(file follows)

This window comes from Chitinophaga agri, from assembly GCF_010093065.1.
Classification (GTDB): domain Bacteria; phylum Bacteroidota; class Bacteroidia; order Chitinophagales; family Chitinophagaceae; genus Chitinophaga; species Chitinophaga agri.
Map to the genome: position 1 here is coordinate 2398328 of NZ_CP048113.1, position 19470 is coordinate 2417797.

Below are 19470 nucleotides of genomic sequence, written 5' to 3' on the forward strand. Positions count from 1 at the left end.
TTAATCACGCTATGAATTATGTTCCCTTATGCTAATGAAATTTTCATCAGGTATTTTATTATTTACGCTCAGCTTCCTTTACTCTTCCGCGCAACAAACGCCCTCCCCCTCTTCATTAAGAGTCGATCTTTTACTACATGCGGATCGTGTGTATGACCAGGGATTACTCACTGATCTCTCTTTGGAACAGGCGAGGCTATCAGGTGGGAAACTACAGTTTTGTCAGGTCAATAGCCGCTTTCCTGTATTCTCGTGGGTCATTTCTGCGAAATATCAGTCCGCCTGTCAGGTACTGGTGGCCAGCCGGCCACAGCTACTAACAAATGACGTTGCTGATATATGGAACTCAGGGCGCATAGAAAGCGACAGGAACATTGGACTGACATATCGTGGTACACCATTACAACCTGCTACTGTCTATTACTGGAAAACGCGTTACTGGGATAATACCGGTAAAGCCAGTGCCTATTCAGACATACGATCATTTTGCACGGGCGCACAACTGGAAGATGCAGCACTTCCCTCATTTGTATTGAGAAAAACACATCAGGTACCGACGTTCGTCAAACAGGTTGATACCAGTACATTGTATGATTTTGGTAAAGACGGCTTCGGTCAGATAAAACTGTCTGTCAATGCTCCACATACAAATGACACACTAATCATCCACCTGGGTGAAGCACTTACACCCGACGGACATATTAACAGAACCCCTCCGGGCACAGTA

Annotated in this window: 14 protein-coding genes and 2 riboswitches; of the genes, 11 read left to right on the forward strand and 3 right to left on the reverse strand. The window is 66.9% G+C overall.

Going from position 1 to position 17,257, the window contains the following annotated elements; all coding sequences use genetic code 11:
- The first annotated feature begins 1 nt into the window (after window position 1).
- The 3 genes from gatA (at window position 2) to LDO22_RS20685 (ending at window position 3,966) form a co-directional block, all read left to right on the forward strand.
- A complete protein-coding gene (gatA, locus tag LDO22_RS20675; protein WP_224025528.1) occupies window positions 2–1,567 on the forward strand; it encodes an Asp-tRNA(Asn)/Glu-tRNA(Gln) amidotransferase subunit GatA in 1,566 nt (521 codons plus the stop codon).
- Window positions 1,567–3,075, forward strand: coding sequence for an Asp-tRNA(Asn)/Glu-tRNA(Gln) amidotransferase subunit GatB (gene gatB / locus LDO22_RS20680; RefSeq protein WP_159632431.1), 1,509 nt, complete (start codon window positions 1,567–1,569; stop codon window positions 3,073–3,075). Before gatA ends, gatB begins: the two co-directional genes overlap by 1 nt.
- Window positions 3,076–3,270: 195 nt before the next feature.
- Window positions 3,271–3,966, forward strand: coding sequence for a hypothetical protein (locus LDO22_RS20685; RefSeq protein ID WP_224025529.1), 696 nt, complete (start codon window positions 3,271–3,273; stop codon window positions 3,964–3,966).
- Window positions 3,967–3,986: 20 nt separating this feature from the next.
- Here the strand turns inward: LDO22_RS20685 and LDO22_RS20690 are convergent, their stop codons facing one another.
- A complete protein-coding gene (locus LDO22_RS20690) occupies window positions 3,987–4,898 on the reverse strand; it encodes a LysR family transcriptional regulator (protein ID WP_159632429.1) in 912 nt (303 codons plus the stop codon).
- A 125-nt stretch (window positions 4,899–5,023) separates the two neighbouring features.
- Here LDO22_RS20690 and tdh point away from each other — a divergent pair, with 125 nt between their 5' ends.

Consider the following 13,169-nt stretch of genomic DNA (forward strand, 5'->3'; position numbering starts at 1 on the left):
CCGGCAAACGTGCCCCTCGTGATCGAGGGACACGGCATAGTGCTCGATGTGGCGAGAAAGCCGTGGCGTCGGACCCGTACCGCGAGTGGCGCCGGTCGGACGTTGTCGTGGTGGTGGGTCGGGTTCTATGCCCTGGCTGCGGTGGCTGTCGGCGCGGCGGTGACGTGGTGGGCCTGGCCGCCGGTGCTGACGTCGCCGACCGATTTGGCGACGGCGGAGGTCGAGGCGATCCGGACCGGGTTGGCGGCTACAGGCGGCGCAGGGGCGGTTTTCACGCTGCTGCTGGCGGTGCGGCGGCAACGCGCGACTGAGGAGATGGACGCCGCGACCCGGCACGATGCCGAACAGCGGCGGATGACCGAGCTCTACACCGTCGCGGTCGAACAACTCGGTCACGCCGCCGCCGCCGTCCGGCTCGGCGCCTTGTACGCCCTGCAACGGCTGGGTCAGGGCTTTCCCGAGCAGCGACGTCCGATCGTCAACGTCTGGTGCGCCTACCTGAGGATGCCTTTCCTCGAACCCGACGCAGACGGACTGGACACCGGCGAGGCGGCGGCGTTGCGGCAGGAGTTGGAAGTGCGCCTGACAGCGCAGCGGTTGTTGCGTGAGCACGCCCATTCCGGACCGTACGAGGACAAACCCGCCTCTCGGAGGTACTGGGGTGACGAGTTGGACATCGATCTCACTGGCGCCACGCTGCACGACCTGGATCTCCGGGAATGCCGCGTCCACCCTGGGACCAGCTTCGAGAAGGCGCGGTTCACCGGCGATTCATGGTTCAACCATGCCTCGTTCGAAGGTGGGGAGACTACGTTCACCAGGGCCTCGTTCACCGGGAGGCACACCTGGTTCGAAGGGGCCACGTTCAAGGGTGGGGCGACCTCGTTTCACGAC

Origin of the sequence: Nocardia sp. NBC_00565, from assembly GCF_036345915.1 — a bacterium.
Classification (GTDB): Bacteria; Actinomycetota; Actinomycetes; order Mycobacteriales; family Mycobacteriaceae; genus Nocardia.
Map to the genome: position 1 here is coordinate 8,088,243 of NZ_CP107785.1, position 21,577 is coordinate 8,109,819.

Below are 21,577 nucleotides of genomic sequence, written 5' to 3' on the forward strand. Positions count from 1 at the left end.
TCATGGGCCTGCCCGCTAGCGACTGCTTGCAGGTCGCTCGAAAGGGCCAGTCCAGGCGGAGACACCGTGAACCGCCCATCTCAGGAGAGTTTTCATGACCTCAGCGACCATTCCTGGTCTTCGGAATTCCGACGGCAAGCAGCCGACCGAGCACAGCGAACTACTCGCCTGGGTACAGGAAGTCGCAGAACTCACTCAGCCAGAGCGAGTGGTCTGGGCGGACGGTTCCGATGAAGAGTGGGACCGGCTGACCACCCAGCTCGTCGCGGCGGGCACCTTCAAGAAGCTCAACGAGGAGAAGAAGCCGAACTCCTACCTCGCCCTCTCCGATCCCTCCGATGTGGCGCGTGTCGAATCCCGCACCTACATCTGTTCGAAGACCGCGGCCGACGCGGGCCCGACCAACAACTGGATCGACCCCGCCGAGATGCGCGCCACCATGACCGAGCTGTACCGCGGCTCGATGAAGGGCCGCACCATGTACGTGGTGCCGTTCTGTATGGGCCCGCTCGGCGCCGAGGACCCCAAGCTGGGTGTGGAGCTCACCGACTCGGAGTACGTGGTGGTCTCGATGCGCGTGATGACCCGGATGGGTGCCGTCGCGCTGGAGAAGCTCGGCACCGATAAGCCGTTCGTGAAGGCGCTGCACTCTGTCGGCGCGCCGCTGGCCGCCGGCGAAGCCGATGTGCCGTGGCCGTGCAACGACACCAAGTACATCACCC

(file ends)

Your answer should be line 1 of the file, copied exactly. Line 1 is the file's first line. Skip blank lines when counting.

This window comes from Chitinophaga agri, from assembly GCF_010093065.1.